Objective medication adherence monitoring for geographically mobile persons living with HIV
Award amount: 50,000.00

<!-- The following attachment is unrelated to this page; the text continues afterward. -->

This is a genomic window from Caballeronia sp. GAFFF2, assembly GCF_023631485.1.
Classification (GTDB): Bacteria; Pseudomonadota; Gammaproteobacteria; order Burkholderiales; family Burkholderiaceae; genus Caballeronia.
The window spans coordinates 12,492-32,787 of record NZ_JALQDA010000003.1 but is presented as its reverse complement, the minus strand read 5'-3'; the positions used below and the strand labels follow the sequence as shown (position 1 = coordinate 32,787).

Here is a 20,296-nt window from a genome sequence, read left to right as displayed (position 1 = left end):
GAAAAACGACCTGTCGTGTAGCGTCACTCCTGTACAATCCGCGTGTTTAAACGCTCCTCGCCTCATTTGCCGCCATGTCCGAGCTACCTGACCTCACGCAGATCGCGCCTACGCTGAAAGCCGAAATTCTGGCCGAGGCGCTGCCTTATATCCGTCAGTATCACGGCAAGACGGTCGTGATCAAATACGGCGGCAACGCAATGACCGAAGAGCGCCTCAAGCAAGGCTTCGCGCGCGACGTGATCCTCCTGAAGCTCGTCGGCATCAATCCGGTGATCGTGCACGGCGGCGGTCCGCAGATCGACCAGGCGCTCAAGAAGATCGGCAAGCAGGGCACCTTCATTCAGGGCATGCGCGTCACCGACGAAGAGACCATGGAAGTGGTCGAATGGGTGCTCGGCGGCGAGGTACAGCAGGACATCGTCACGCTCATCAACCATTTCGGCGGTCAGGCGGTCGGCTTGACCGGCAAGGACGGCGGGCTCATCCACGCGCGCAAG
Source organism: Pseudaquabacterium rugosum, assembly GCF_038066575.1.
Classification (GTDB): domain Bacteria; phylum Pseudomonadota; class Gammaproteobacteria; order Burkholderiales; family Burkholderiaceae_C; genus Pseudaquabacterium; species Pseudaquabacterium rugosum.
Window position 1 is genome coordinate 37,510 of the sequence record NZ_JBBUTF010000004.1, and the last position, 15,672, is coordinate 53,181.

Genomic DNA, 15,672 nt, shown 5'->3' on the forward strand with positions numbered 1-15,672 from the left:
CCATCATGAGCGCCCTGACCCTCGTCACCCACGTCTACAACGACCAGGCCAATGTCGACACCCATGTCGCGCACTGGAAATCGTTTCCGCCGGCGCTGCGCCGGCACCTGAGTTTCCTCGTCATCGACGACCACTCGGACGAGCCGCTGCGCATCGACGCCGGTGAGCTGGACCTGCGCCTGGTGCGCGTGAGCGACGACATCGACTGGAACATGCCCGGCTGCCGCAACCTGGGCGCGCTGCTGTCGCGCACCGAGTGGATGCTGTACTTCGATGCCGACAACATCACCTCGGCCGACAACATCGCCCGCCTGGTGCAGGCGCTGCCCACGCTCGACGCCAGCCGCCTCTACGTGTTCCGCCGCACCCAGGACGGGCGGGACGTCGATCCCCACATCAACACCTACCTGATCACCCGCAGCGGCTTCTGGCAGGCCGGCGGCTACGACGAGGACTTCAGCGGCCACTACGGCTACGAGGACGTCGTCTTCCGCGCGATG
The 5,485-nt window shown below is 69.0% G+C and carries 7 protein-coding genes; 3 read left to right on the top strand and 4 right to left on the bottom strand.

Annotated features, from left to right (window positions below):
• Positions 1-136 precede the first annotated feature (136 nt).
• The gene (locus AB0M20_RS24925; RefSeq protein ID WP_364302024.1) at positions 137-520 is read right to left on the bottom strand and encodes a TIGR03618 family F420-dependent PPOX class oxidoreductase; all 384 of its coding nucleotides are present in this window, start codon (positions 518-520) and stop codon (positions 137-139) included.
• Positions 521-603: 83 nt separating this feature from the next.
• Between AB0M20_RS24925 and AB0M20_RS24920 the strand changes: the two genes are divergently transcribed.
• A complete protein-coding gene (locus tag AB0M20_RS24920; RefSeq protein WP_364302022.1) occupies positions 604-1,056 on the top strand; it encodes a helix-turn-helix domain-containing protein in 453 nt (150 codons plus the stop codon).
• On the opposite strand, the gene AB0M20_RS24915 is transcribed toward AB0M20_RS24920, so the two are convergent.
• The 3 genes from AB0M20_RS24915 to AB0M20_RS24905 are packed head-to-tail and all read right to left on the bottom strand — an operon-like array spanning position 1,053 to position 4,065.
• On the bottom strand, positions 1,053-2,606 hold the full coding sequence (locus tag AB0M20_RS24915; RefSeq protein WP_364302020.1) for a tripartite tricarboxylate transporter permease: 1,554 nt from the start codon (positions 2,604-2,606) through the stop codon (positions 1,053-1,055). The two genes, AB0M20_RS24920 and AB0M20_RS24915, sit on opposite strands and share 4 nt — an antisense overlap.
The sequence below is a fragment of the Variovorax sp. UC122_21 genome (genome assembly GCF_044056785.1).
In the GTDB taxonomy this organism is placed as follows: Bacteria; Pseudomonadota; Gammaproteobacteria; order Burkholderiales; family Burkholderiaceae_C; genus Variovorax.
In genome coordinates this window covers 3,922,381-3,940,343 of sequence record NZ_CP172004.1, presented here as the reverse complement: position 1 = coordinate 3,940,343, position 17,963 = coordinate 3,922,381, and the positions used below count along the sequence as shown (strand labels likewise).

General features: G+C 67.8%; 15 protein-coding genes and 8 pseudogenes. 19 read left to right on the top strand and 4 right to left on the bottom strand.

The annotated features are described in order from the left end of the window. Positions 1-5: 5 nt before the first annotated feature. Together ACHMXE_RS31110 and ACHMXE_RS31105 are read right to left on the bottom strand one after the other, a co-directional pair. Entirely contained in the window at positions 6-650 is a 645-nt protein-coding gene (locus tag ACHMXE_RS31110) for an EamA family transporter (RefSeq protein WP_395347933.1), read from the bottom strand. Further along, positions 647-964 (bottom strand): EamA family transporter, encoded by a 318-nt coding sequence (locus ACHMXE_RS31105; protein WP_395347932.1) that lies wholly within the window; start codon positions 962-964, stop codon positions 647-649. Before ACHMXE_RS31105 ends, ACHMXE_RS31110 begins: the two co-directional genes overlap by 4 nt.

Populations in sub-Saharan Africa are the most mobile in the world: up to 80% of households have at least one migrant member. Mobility is a risk factor for HIV transmission, but its impact on medication adherence for persons living with HIV (PLHIV) remains poorly understood. We will leverage the ongoing study Understanding Mobility and Risk in SEARCH Communities (RO1MH104132), which has followed over 1100 PLHIV from 12 East African communities since 2016, to study this association. Detailed measures of mobility, including migrations (changes of residence over geopolitical boundaries), geographies (origin-destination pairs), duration and frequency of travel, and reasons for mobility, are collected every 6 months, with hair samples collected annually. Adherence will be assessed using an objective measure, specifically antiretroviral concentrations in hair measured via liquid chromatography/tandem mass spectrometry. This RAP proposal, if funded, would allow for measurement of antiretroviral concentrations in hair, making this the first study to rigorously measure both mobility and adherence in a highly mobile cohort of PLHIV in Africa. Using this objective measurement of adherence, we propose to: (1) characterize the impact of mobility in East Africa on adherence to antiretroviral therapy among PLHIV across 4 years; and (2) estimate the association between hair antiretroviral concentrations and virologic suppression in this highly mobile community-based sample. We will evaluate associations between metrics of mobility and the objective adherence measure with multivariable mixed linear models, and the association between hair antiretroviral levels and virologic suppression with mixed-level logistic regression. This proposal will also a) help train this early career investigator on adherence metrics in preparation for a K-level application; b) inform the use of hair to determine adherence among mobile individuals in resource limited settings; and c) help determine whom to target for adherence interventions based on patterns of mobility and risk.